World famous museum with collections of Oriental, European and Classical Art. Regular exhibitions

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  • Lisbon Zoo entrance
    Lisbon Zoo

    Founded in 1884 the zoo now contains around 2,000 animals with more than 300 species are represented. Includes the conservation and breeding of endangered species, as well as scientific research, and educational and recreational activities

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  • Praca do Comercio statue
    Praca do Comercio statue
    fotosvanHugo

    No visit to Lisbon would be complete without a stop-off at the majestic Praça do Comércio, one of Europe's largest squares, surrounded on three sides by classical 18th century buildings and opening up on the south side to the Tagus River estuary. This plaza was once known as the "gateway to Lisbon", in recognition of the time when merchant ships arriving at the port would offload their cargo here.  This was also where passenger ships disembarked.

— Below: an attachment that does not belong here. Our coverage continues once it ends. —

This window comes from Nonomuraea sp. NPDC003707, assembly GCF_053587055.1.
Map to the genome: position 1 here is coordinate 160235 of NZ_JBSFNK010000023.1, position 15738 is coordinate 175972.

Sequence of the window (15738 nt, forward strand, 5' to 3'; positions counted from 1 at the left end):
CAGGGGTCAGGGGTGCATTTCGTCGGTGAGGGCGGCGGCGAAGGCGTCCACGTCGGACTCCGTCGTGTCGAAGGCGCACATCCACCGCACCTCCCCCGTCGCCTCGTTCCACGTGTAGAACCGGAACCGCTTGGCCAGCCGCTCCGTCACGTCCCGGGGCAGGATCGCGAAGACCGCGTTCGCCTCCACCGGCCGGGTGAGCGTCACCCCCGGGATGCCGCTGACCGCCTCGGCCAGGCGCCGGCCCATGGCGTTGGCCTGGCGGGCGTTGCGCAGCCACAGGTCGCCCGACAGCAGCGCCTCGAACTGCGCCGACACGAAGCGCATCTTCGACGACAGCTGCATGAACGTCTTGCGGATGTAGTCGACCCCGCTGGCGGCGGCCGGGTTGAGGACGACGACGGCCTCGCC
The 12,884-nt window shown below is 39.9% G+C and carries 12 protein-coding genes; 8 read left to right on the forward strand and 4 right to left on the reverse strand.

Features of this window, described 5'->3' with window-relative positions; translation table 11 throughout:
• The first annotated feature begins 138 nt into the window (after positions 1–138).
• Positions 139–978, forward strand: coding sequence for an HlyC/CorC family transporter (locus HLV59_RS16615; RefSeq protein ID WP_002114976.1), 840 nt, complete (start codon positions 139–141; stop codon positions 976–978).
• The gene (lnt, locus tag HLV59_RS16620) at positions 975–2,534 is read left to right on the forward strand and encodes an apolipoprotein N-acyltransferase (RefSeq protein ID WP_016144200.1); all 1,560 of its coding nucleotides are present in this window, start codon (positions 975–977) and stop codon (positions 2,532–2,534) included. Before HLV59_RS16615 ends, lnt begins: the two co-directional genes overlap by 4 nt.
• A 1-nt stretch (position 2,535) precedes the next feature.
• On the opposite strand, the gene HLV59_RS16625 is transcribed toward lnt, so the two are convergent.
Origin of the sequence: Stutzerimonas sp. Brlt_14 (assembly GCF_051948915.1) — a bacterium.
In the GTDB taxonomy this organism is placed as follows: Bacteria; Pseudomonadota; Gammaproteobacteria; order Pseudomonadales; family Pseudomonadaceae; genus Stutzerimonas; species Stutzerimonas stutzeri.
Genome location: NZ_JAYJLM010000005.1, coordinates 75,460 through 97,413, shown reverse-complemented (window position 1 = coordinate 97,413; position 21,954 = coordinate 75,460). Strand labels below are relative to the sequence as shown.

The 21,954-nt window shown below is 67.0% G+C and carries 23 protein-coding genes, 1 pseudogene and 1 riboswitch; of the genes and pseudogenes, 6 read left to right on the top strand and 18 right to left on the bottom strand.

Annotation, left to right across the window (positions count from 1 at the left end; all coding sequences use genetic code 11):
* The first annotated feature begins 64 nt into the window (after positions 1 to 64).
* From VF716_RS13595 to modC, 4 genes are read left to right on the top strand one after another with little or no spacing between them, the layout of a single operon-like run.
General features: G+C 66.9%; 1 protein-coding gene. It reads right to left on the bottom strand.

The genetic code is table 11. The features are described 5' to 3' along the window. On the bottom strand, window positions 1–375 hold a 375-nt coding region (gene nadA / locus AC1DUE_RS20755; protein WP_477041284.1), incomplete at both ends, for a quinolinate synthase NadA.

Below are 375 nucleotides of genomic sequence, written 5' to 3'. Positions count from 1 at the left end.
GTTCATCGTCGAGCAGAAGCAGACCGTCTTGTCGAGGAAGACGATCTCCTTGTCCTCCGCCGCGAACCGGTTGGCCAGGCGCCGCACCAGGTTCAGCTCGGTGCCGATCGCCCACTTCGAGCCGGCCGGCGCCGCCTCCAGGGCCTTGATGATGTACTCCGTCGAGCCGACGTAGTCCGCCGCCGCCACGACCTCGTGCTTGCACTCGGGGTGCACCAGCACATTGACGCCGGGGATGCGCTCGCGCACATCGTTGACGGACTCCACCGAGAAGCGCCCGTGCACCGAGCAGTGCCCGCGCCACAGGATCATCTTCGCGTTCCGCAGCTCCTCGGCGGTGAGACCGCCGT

...

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    Lisbon
    Public Places
  • Sao Roque Church Interior - Lisbon
    Igreja de Sao Roque
    IPPAR

    The earliest Jesuit church in Portugal and one of the first in the world, the Igreja de São Roque was built in the 16th century specifically for preaching. When built it was positioned beyond the walls of the city to cut it off from Lisbon and was used as a burial ground for those victims of the plague. It is one of the few buildings in Lisbon to survive the 1755 earthquake.

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  • Rossio - Lisbon

    If you’re looking for the heart of Lisbon, this centrally located square with its traditional Portuguese mosaic cobbles has been one of the city’s main plazas for centuries. Located in the downtown Baixa district it is officially known as Praça Dom Pedro IV, the locals prefer to use its old name, 'Rossio'.